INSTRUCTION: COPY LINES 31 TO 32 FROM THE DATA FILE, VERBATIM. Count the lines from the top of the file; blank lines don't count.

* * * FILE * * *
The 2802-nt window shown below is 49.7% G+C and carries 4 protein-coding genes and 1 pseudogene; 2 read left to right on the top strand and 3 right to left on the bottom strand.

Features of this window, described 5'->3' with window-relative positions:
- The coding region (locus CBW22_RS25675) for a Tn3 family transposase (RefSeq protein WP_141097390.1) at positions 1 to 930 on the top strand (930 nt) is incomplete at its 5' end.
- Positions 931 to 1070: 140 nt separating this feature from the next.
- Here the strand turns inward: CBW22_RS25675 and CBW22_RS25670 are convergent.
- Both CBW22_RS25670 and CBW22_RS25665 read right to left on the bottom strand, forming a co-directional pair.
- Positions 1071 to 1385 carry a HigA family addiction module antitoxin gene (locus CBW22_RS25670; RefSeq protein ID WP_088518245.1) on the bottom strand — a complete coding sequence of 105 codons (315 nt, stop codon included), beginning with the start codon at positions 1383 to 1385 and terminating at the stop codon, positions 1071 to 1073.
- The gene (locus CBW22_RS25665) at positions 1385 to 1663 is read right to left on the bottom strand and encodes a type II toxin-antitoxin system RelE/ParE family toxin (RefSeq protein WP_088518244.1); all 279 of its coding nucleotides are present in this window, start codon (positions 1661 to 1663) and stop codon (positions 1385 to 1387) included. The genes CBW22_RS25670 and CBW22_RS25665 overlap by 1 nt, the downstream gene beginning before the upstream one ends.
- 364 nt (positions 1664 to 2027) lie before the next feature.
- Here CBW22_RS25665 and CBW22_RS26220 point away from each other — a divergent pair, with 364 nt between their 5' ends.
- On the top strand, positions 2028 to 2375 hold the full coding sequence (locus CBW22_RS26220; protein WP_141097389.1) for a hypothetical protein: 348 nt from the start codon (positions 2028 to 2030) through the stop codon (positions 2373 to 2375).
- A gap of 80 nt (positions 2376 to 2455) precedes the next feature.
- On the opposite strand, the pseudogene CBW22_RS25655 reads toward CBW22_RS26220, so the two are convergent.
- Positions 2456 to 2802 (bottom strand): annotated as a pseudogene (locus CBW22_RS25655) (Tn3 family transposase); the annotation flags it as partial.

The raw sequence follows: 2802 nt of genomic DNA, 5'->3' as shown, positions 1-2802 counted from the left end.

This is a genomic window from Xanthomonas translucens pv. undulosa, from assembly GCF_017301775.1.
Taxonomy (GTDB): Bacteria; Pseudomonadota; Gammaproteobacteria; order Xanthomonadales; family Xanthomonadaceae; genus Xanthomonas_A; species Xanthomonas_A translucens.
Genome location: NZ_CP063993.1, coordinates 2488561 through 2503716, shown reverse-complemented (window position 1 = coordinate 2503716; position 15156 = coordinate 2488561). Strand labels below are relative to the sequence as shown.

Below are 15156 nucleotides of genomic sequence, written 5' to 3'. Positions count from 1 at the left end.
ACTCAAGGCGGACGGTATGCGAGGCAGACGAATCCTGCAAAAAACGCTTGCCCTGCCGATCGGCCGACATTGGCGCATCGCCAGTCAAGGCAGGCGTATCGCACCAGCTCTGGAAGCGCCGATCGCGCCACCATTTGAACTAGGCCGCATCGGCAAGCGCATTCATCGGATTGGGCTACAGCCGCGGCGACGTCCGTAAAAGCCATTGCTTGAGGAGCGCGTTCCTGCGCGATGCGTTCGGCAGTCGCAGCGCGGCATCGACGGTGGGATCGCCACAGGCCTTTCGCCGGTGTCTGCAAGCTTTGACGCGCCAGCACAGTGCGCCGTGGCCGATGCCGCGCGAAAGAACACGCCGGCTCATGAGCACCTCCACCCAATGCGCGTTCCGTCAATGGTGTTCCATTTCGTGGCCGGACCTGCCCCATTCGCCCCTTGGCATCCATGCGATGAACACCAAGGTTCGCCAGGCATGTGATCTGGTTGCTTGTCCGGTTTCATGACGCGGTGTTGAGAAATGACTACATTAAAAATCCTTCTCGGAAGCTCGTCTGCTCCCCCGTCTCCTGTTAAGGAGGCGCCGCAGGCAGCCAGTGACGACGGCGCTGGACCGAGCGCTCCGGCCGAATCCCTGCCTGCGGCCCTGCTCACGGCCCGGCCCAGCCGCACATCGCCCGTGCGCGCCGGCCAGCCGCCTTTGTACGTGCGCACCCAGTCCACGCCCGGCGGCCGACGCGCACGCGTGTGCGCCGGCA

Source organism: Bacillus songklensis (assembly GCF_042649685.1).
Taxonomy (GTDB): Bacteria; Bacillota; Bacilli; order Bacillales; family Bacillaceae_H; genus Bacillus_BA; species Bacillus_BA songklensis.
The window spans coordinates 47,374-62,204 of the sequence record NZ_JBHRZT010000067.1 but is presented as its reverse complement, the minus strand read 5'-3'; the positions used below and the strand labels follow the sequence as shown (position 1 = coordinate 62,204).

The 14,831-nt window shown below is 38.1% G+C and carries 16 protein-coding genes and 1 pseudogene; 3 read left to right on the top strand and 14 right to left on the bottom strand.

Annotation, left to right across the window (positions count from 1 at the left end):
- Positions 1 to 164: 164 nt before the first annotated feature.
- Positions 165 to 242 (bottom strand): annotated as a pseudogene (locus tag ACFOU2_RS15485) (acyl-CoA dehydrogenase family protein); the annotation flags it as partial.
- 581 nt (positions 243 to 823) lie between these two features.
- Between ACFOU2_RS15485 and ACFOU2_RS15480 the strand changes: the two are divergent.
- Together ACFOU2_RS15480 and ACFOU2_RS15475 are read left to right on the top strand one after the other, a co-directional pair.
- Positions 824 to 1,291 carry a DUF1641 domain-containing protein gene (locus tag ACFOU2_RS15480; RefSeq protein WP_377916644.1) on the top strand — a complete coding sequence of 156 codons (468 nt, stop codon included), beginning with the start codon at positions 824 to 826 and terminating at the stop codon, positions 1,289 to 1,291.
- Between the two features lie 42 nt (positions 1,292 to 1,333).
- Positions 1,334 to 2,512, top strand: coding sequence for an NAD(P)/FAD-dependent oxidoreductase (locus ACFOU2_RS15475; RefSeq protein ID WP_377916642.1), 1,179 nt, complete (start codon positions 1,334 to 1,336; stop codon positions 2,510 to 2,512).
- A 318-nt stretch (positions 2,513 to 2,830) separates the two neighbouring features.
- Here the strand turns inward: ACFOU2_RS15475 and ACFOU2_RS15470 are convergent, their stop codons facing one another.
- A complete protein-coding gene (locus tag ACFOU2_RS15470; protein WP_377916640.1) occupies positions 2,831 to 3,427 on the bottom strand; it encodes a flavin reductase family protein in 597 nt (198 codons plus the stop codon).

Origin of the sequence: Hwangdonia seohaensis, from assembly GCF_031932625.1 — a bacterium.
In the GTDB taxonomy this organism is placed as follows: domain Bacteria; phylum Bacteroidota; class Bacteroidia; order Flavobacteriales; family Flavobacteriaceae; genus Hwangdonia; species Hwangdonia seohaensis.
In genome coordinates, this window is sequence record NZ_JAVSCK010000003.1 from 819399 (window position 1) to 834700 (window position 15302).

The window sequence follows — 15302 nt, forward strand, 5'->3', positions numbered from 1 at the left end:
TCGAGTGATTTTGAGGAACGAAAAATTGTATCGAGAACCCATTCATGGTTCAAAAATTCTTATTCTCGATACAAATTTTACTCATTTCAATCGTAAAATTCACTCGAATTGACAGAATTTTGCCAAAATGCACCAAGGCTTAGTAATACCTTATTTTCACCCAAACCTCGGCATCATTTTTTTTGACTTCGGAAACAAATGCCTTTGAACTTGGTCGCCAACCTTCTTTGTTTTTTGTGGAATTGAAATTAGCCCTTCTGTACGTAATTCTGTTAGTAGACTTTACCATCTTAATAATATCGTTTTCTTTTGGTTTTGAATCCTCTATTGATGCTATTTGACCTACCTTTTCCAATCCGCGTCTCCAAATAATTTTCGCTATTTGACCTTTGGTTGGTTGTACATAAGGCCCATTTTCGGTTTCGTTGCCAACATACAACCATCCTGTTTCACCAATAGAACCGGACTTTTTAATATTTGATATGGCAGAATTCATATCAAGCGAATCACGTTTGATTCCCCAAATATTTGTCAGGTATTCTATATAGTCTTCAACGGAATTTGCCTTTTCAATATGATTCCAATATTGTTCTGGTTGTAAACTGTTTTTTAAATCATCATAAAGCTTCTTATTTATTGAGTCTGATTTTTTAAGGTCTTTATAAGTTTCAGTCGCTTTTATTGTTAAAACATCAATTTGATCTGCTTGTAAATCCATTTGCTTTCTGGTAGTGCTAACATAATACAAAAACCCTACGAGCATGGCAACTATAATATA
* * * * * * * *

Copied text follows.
- Positions 824 to 1,291 carry a DUF1641 domain-containing protein gene (locus tag ACFOU2_RS15480; RefSeq protein WP_377916644.1) on the top strand — a complete coding sequence of 156 codons (468 nt, stop codon included), beginning with the start codon at positions 824 to 826 and terminating at the stop codon, positions 1,289 to 1,291.
- Between the two features lie 42 nt (positions 1,292 to 1,333).